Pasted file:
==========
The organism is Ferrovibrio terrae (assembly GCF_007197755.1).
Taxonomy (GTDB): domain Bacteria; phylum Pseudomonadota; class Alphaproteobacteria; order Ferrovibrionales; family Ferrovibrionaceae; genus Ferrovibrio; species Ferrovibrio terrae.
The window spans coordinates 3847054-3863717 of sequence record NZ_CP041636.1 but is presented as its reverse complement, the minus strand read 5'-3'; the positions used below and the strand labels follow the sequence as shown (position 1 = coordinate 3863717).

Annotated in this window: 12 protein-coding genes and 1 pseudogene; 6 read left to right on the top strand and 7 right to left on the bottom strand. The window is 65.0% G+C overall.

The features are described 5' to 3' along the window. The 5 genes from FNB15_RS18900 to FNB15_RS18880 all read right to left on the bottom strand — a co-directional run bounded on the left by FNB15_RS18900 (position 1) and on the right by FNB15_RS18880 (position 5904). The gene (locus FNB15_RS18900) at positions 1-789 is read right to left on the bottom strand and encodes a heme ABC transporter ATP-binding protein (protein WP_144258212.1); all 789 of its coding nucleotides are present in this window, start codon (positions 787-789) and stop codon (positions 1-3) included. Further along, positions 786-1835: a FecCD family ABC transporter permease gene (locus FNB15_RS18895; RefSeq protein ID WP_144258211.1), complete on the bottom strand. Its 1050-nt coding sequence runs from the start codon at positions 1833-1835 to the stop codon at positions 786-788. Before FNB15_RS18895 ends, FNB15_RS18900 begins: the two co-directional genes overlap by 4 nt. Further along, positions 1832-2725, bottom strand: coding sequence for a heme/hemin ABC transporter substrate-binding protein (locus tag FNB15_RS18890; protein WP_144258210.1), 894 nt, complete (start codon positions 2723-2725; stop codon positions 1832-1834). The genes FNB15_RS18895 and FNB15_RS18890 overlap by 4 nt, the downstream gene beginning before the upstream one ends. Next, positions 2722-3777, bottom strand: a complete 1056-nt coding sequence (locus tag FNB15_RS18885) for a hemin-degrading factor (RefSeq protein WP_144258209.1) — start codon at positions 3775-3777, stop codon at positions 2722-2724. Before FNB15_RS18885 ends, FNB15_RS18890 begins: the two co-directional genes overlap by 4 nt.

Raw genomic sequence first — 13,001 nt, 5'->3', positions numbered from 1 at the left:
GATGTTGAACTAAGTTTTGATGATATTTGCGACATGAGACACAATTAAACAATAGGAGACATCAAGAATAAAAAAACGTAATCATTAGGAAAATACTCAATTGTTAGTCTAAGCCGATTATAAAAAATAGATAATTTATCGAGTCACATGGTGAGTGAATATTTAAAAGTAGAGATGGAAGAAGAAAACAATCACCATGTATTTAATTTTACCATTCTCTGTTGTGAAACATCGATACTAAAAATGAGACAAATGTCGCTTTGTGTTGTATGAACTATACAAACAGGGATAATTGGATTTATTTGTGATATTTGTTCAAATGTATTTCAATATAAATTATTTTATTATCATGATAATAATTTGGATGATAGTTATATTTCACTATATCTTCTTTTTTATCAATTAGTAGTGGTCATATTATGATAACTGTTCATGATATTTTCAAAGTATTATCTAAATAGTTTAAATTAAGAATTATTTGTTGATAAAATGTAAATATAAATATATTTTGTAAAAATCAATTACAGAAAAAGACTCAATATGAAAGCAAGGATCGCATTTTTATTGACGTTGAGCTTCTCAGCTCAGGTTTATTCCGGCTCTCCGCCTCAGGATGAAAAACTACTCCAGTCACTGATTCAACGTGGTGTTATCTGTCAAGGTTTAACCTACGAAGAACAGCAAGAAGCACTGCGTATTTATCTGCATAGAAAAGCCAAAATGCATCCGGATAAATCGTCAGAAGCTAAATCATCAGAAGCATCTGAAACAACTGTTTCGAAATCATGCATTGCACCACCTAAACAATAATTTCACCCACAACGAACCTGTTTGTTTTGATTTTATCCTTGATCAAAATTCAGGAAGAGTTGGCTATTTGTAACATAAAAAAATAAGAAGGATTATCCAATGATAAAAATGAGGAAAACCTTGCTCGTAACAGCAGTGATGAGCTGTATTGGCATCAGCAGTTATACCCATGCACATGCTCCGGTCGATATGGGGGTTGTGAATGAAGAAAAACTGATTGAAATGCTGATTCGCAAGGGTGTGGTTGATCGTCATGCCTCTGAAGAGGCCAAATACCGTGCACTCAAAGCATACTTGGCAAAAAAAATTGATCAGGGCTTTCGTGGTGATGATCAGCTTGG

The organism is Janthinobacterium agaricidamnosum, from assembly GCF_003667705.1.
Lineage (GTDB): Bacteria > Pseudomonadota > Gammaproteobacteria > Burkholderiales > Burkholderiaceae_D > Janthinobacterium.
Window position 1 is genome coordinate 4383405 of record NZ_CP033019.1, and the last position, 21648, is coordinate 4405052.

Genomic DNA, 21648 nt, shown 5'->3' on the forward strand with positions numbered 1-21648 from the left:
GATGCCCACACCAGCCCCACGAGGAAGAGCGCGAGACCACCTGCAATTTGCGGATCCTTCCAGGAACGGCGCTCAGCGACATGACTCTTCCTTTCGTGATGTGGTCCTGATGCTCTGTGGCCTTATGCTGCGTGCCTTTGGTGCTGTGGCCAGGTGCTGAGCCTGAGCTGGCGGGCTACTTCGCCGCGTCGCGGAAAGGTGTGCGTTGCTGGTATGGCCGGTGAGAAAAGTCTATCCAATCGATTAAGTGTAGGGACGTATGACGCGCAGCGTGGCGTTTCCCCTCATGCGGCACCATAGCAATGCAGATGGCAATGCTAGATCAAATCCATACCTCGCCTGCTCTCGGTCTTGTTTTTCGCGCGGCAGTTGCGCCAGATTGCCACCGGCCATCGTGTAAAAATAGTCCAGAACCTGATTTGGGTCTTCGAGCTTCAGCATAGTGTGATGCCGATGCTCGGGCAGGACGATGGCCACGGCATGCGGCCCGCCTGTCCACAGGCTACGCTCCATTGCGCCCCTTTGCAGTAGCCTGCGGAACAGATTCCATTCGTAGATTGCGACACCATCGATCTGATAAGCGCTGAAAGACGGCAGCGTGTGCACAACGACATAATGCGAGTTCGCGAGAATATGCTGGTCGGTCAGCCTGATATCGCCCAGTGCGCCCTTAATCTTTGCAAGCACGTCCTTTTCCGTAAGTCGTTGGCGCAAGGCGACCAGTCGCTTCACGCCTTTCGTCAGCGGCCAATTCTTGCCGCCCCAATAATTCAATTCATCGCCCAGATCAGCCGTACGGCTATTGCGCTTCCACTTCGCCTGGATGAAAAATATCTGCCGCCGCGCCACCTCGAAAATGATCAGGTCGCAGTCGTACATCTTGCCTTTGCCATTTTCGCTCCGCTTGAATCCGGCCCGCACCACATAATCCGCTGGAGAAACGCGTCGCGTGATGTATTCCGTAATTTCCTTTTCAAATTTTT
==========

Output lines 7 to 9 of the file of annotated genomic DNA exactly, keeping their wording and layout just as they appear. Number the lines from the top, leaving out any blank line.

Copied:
GATGTTGAACTAAGTTTTGATGATATTTGCGACATGAGACACAATTAAACAATAGGAGACATCAAGAATAAAAAAACGTAATCATTAGGAAAATACTCAATTGTTAGTCTAAGCCGATTATAAAAAATAGATAATTTATCGAGTCACATGGTGAGTGAATATTTAAAAGTAGAGATGGAAGAAGAAAACAATCACCATGTATTTAATTTTACCATTCTCTGTTGTGAAACATCGATACTAAAAATGAGACAAATGTCGCTTTGTGTTGTATGAACTATACAAACAGGGATAATTGGATTTATTTGTGATATTTGTTCAAATGTATTTCAATATAAATTATTTTATTATCATGATAATAATTTGGATGATAGTTATATTTCACTATATCTTCTTTTTTATCAATTAGTAGTGGTCATATTATGATAACTGTTCATGATATTTTCAAAGTATTATCTAAATAGTTTAAATTAAGAATTATTTGTTGATAAAATGTAAATATAAATATATTTTGTAAAAATCAATTACAGAAAAAGACTCAATATGAAAGCAAGGATCGCATTTTTATTGACGTTGAGCTTCTCAGCTCAGGTTTATTCCGGCTCTCCGCCTCAGGATGAAAAACTACTCCAGTCACTGATTCAACGTGGTGTTATCTGTCAAGGTTTAACCTACGAAGAACAGCAAGAAGCACTGCGTATTTATCTGCATAGAAAAGCCAAAATGCATCCGGATAAATCGTCAGAAGCTAAATCATCAGAAGCATCTGAAACAACTGTTTCGAAATCATGCATTGCACCACCTAAACAATAATTTCACCCACAACGAACCTGTTTGTTTTGATTTTATCCTTGATCAAAATTCAGGAAGAGTTGGCTATTTGTAACATAAAAAAATAAGAAGGATTATCCAATGATAAAAATGAGGAAAACCTTGCTCGTAACAGCAGTGATGAGCTGTATTGGCATCAGCAGTTATACCCATGCACATGCTCCGGTCGATATGGGGGTTGTGAATGAAGAAAAACTGATTGAAATGCTGATTCGCAAGGGTGTGGTTGATCGTCATGCCTCTGAAGAGGCCAAATACCGTGCACTCAAAGCATACTTGGCAAAAAAAATTGATCAGGGCTTTCGTGGTGATGATCAGCTTGG

The organism is Janthinobacterium agaricidamnosum, from assembly GCF_003667705.1.
Lineage (GTDB): Bacteria > Pseudomonadota > Gammaproteobacteria > Burkholderiales > Burkholderiaceae_D > Janthinobacterium.